Difficult as the country's problems are, Indonesians can take heart from the progress already made. In less then two years, they have toppled a strongman who ruled for 30 years. They conducted the first open parliamentary poll in decades and the first presidential election with multiple candidates. The electoral process, despite its flaws, has managed to put the three most important reformers - Wahid, Megawati and MPR chairman Amien Rais - at the head of the new regime. Who, even a year ago, would have scripted such a scenario?

Against the odds, the presidential election produced something closely resembling the popular will. True, Megawati's party had won the most votes in June's parliamentary polls. But they amounted to only 34% of the total, which meant two-thirds of voters preferred other leaders. Wahid demonstrated his considerable political skills by marshalling a majority for himself in the MPR vote. More important, both Wahid and Megawati have strong, well-defined political bases, which give them a legitimacy Habibie never had.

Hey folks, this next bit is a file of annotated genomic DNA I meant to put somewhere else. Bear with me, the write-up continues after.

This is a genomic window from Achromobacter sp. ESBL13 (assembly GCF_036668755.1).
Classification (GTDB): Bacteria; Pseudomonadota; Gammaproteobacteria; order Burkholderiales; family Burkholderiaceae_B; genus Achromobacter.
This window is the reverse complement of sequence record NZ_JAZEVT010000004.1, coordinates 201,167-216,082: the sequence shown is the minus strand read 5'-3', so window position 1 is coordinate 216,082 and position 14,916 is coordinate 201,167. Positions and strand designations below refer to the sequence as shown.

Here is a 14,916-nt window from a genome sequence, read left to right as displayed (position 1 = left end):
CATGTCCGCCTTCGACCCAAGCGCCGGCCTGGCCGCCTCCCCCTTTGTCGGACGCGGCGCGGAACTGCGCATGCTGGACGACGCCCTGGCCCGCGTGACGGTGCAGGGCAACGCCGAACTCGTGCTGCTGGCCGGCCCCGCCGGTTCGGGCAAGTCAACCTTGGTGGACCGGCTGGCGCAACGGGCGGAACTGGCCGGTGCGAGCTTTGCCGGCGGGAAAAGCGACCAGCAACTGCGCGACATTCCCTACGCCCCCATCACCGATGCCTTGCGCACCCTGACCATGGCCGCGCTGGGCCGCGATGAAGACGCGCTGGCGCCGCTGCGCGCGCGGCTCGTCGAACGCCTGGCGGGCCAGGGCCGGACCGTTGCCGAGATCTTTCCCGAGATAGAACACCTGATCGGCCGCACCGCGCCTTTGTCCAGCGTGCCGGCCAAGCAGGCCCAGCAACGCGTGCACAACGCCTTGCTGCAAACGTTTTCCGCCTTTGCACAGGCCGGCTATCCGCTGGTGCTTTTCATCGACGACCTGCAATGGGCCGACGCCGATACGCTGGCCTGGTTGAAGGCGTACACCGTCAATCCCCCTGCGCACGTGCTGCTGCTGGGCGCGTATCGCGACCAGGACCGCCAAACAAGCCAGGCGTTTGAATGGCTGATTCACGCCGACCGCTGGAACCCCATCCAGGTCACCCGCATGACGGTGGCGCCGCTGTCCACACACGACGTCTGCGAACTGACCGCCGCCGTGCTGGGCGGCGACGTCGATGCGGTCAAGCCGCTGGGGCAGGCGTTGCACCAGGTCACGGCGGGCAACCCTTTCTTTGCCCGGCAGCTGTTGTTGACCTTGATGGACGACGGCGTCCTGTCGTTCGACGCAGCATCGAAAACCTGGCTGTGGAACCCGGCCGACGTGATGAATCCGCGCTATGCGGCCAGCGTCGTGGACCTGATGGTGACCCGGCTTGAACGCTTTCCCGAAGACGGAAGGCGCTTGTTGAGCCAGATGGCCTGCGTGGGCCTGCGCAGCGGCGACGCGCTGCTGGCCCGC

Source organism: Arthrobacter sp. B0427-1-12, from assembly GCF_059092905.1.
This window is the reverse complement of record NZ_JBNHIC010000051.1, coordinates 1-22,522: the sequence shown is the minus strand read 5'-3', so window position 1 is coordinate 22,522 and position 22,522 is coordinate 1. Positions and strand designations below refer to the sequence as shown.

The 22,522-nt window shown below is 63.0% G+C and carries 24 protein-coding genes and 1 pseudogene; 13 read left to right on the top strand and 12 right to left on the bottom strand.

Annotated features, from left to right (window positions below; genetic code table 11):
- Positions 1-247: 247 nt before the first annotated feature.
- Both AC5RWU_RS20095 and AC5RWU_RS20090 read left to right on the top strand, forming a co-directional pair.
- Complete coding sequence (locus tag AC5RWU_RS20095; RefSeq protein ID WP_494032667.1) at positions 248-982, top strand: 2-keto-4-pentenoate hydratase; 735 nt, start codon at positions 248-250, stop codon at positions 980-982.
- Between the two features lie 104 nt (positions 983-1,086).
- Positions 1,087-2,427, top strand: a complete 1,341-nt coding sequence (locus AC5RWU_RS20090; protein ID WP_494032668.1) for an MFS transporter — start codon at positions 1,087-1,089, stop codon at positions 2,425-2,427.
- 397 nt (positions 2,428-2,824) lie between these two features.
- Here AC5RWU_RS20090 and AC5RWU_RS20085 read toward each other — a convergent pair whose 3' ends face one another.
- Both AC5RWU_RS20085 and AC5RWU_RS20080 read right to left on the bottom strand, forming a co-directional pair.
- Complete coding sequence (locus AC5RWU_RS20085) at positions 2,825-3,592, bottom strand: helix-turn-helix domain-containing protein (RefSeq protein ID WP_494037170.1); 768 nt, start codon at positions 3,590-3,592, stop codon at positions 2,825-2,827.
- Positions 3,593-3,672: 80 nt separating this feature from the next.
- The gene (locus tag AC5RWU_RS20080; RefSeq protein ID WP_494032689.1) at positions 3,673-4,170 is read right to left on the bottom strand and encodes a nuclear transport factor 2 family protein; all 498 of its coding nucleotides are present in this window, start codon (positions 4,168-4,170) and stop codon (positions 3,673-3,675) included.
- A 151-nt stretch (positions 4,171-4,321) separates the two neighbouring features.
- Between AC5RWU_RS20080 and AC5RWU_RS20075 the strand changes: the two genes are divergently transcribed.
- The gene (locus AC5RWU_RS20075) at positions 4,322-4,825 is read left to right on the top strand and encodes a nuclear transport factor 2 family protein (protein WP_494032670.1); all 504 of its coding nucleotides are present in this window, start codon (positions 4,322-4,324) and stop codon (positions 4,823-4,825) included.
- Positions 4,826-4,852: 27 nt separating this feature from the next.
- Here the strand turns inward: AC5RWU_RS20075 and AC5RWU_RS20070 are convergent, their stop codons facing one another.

The pair must now focus on rebuilding Indonesia's economy. The new president is not known as an economics whiz, but his instincts seem sound. Besides proposing an economic council, he held out the welcome mat for foreign investment in a speech last week to Indonesian and foreign businessmen. The political accolades Wahid has received from abroad should help start a fresh flow of assistance and investment. He also needs to move quickly to restore Indonesia's IMF aid program, suspended in the wake of the Bank Bali campaign-funding scandal. His appointment of the respected Kwik as economics chief is an encouraging step. Still, the former academic remains untested by government office, and many members of the economic team are unknowns.

Indonesia must work to build a new dialogue with its neighbors. In his policy speech, Wahid named his top foreign-affairs priority as sound relations with the other members of ASEAN. Beyond that, he said that the first country he would visit is China, which may go a long way toward improving a relationship that has been difficult since the early days of Suharto. Smoothing East Timor on its path to independence will also help repair Indonesia's international ties and reputation. And the world will be able to deal better with a president who has a genuine popular mandate.

The face-off between Indonesia's Islamists and nationalists over the presidency has left some bitterness. But initial riots were defused by Megawati's election as vice president. The country's two dominant political forces must now put aside their differences and work together. The fate of the new Indonesia depends on their ability to do so.